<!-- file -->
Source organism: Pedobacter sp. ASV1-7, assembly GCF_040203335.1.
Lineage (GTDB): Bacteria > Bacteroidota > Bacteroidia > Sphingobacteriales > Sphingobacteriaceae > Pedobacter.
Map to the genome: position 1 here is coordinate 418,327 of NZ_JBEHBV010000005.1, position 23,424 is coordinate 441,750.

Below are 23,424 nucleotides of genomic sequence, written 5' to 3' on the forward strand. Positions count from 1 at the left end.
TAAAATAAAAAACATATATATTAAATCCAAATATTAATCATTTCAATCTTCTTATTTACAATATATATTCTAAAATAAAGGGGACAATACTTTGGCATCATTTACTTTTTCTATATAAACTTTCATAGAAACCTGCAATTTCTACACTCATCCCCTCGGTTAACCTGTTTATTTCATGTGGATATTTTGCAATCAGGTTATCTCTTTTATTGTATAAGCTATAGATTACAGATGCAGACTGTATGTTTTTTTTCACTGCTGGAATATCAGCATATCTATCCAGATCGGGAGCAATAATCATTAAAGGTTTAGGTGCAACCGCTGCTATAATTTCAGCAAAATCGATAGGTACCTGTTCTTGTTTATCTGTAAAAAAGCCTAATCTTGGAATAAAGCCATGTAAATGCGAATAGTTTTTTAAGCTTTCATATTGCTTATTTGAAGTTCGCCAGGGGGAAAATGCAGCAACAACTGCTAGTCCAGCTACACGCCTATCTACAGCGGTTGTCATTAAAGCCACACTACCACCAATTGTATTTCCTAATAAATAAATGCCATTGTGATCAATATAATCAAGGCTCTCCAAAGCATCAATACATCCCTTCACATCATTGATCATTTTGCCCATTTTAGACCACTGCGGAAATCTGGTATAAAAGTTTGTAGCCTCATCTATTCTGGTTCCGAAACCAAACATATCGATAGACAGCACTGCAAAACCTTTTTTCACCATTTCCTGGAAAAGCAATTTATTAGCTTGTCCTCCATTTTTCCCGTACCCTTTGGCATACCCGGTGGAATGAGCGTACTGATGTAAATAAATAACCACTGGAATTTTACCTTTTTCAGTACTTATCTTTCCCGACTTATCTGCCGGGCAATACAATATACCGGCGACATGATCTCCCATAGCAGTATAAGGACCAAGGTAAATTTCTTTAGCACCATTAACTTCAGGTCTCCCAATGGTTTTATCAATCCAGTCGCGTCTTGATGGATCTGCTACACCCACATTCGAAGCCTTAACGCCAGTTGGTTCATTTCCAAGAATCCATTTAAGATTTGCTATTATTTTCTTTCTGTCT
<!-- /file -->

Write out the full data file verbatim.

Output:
Source organism: Pedobacter sp. ASV1-7, assembly GCF_040203335.1.
Lineage (GTDB): Bacteria > Bacteroidota > Bacteroidia > Sphingobacteriales > Sphingobacteriaceae > Pedobacter.
Map to the genome: position 1 here is coordinate 418,327 of NZ_JBEHBV010000005.1, position 23,424 is coordinate 441,750.

Below are 23,424 nucleotides of genomic sequence, written 5' to 3' on the forward strand. Positions count from 1 at the left end.
TAAAATAAAAAACATATATATTAAATCCAAATATTAATCATTTCAATCTTCTTATTTACAATATATATTCTAAAATAAAGGGGACAATACTTTGGCATCATTTACTTTTTCTATATAAACTTTCATAGAAACCTGCAATTTCTACACTCATCCCCTCGGTTAACCTGTTTATTTCATGTGGATATTTTGCAATCAGGTTATCTCTTTTATTGTATAAGCTATAGATTACAGATGCAGACTGTATGTTTTTTTTCACTGCTGGAATATCAGCATATCTATCCAGATCGGGAGCAATAATCATTAAAGGTTTAGGTGCAACCGCTGCTATAATTTCAGCAAAATCGATAGGTACCTGTTCTTGTTTATCTGTAAAAAAGCCTAATCTTGGAATAAAGCCATGTAAATGCGAATAGTTTTTTAAGCTTTCATATTGCTTATTTGAAGTTCGCCAGGGGGAAAATGCAGCAACAACTGCTAGTCCAGCTACACGCCTATCTACAGCGGTTGTCATTAAAGCCACACTACCACCAATTGTATTTCCTAATAAATAAATGCCATTGTGATCAATATAATCAAGGCTCTCCAAAGCATCAATACATCCCTTCACATCATTGATCATTTTGCCCATTTTAGACCACTGCGGAAATCTGGTATAAAAGTTTGTAGCCTCATCTATTCTGGTTCCGAAACCAAACATATCGATAGACAGCACTGCAAAACCTTTTTTCACCATTTCCTGGAAAAGCAATTTATTAGCTTGTCCTCCATTTTTCCCGTACCCTTTGGCATACCCGGTGGAATGAGCGTACTGATGTAAATAAATAACCACTGGAATTTTACCTTTTTCAGTACTTATCTTTCCCGACTTATCTGCCGGGCAATACAATATACCGGCGACATGATCTCCCATAGCAGTATAAGGACCAAGGTAAATTTCTTTAGCACCATTAACTTCAGGTCTCCCAATGGTTTTATCAATCCAGTCGCGTCTTGATGGATCTGCTACACCCACATTCGAAGCCTTAACGCCAGTTGGTTCATTTCCAAGAATCCATTTAAGATTTGCTATTATTTTCTTTCTGTCT